One of the most significant and memorable scenes that takes place in “She Wore a Yellow Ribbon” (1949) has Tom Tyler as Corporal Mike Quayne who is injured during an Indian attack and has to undergo surgery to remove the bullet from the wound in a covered wagon during the trek through Indian territory out west. The commanding officer, Captain Nathan Brittles (John Wayne) is only a few days away from retirement yet has to guide his cavalry through one last mission – and at the same time, look after Major Mac Allshard's (George O'Brien) wife Abby (Mildred Natwick) and her niece, Olivia Dandridge (Joanne Dru). As an installment of director John Ford's cavalry trilogy, “She Wore a Yellow Ribbon”, the movie stresses the magnificent land of the west, and not surprisingly, won the 1950 Academy Award for Best Cinematography (Color).
From the time we see Corporal Quayne appearing on horseback seated behind another officer over the crest of the hill, escaping a band of marauding Indians, to when he falls off and collapses onto the ground, injured, to when he is finally propped up by two men so that he could deliver his message to Captain Brittles, is dramatic in itself although not the highest point of the movie for Tom Tyler.
And with him horse and foot--and parks of artillery,
And artillery-men, the deadliest that ever fired gun.
Yet with his hair all astray, a bandana tied around his forehead, Quayne explains to his superior that his injury might have been preventable had his men some aid from Captain Brittles. Quayne is guided off in the direction of the covered wagon where he is about to undergo surgery to remove the bullet from his chest wound, temporarily disappearing from the story, to help build up the next scene to come, which takes place during inclement weather.
As the day progresses during the cavalry's march, the blue western skies slowly transform into dark clouds, a bolt of lightning flashing in the distance. While the simulated thunderstorm took place according to the script – at the same moment during filming, a real thunderstorm was looming over the horizon, providing just the right atmosphere for the surgery scene to take place. Laid up in the covered wagon, Abby and Dr. O'Laughlin (Arthur Shields) commence with the operation. Quayne displays a number of painful expressions, teeth gritting, sweat beading upon his forehead as Abby gets ready to administer him a shot of whiskey to help deaden the pain to come. She holds the glass before his lips, but Quayne lifts his hand to move the glass away and replies “After you Ma'am”, to which she takes a swig of the liquor before handing him the glass. Quayne drinks, and they start singing the cavalry song, right before he is finally knocked out so that Dr. O'Laughlin can remove the bullet from his chest. The cavalry continues on its trek, as the thunderstorm continues during the entire scene. Enveloped in total darkness, wrapped up as comfortably as he can be, relaxed for the doctor so the surgery is successful and recovery can be swift, the thunder of darkness along with the whisky shot, offers contentment to Quayne.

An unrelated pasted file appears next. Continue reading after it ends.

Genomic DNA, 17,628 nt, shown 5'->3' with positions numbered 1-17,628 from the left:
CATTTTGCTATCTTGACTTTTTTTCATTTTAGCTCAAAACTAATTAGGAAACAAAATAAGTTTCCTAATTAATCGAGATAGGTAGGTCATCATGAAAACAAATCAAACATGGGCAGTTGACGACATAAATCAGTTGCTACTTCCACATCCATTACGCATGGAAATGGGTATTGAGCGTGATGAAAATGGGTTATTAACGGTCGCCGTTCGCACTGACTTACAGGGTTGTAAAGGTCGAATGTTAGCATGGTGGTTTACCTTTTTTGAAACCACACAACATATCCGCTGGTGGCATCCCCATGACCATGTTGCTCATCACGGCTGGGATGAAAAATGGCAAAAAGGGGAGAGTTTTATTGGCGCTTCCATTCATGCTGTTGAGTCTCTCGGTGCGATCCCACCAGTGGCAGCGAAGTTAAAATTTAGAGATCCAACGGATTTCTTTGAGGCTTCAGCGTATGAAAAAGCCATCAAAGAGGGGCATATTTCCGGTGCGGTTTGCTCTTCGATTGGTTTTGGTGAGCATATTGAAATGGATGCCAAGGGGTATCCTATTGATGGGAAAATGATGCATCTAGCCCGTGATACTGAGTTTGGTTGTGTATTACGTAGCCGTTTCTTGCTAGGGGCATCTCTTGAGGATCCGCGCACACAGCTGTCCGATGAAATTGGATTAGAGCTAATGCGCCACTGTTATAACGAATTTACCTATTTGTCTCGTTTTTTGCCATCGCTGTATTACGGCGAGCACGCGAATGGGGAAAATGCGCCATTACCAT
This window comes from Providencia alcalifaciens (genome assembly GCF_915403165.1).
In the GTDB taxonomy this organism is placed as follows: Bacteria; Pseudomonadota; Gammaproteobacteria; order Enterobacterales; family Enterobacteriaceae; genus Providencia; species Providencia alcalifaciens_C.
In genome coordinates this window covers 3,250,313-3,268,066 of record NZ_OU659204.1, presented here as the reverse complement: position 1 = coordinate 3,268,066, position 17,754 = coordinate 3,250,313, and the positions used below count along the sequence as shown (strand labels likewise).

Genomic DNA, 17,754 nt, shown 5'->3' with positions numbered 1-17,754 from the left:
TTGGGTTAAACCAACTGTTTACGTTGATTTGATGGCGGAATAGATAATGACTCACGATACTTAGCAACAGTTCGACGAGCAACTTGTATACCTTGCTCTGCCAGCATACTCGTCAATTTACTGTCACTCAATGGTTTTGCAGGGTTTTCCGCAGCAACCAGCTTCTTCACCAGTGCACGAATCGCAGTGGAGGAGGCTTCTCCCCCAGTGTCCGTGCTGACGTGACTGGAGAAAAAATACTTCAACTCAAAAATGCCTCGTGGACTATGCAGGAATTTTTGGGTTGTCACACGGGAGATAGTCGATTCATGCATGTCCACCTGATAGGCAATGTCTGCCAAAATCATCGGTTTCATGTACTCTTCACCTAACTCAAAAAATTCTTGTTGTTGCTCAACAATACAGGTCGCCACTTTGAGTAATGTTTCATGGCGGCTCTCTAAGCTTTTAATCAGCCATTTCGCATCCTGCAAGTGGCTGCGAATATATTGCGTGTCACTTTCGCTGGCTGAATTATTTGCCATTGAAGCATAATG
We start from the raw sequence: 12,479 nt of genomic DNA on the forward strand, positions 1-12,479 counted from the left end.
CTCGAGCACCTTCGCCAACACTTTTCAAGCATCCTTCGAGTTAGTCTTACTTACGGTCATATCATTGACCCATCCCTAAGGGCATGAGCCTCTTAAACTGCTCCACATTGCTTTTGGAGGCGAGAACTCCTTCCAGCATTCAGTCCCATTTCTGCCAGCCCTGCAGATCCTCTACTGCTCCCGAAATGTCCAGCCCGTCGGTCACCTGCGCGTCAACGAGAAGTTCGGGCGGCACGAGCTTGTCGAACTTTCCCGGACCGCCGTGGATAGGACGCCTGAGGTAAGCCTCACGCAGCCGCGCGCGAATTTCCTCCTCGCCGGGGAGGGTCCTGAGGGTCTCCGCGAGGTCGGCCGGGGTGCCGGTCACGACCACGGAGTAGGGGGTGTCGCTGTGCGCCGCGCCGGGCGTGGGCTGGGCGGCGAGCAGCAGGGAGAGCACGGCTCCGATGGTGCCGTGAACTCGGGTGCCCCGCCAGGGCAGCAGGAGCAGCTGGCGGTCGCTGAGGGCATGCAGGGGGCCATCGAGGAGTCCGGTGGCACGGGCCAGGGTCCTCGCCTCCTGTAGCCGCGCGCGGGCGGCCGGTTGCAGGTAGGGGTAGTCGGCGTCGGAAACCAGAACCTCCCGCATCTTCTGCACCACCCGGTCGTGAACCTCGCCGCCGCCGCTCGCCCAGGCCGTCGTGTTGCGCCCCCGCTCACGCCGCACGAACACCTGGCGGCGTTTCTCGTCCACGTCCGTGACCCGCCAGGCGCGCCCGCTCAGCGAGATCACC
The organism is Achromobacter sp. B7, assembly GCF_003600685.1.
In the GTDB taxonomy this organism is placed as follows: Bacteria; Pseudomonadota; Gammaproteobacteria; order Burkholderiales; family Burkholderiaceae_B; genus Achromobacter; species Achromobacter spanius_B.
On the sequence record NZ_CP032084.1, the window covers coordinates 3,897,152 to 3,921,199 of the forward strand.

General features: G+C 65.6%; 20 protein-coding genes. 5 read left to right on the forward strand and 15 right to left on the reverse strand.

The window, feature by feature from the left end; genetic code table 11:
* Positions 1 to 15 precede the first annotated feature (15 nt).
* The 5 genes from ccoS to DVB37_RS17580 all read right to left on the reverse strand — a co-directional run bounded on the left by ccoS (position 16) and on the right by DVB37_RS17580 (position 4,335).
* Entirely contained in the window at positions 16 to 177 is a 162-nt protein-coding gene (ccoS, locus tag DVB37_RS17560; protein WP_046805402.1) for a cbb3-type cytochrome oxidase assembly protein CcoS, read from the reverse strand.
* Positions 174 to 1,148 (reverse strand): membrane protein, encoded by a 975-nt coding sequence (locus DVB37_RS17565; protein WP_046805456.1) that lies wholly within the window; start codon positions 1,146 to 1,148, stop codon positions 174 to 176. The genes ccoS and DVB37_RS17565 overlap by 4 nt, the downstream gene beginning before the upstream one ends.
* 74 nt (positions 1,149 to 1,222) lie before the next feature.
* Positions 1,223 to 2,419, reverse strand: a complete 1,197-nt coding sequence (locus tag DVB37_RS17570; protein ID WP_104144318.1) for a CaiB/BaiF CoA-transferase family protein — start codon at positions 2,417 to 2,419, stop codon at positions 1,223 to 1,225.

Not completely gone from the story, we see Corporal Quayne one last time, days after his surgery while he is recovering, heavily bandaged up and sitting on the end of the covered wagon and anxious to get back into action. Captain Brittles denies the request and orders Quayne back into the wagon so that his recovery is complete. This is the last we see of Quayne in “She Wore a Yellow Ribbon” and as with Tom's other minor roles in A-westerns, a powerful piece of acting is delivered. What is also significant about this role is that the progressive effects of scleroderma are visible in Tom's face, a terminal disease which has no cure even in 2017.
“She Wore a Yellow Ribbon” is not the first movie where Tom is in a role undergoing surgery in a covered wagon; “The Forty Niners” (1932) has a similar scene minus the actual surgery taking place. In this case, a group of men and women head out west to California to seek their wealth in the gold rush, and Tom, as Tennessee Matthews, gets into a fight with another man (Al Bridge) over a woman. Plugged from the front, Tennessee passes out, injured, and is carried into one of the covered wagons where the unseen doctor removes the bullet. Tennessee recovers, and while he is laid upon blankets, he also has mosquito netting covering him in order to prevent further infection.
Similar to his role in “Stagecoach”, Tom Tyler is onscreen only for a few minutes in the three scenes he appears in “She Wore a Yellow Ribbon” but makes the most of them, his experience in silent film paying off once again. Had “Stagecoach” been shot in Technicolor, it probably would be similar to this movie, since John Ford directed both, it is not difficult to imagine the vibrant pink, orange and purple colors dominating the western sky, stretching over the raw land of reds and yellows. As a supporting actor, Tom's acting talent is as fine as it comes, and as with the B-westerns of his silent film career, shows that he is perfectly suited to films of the western genre.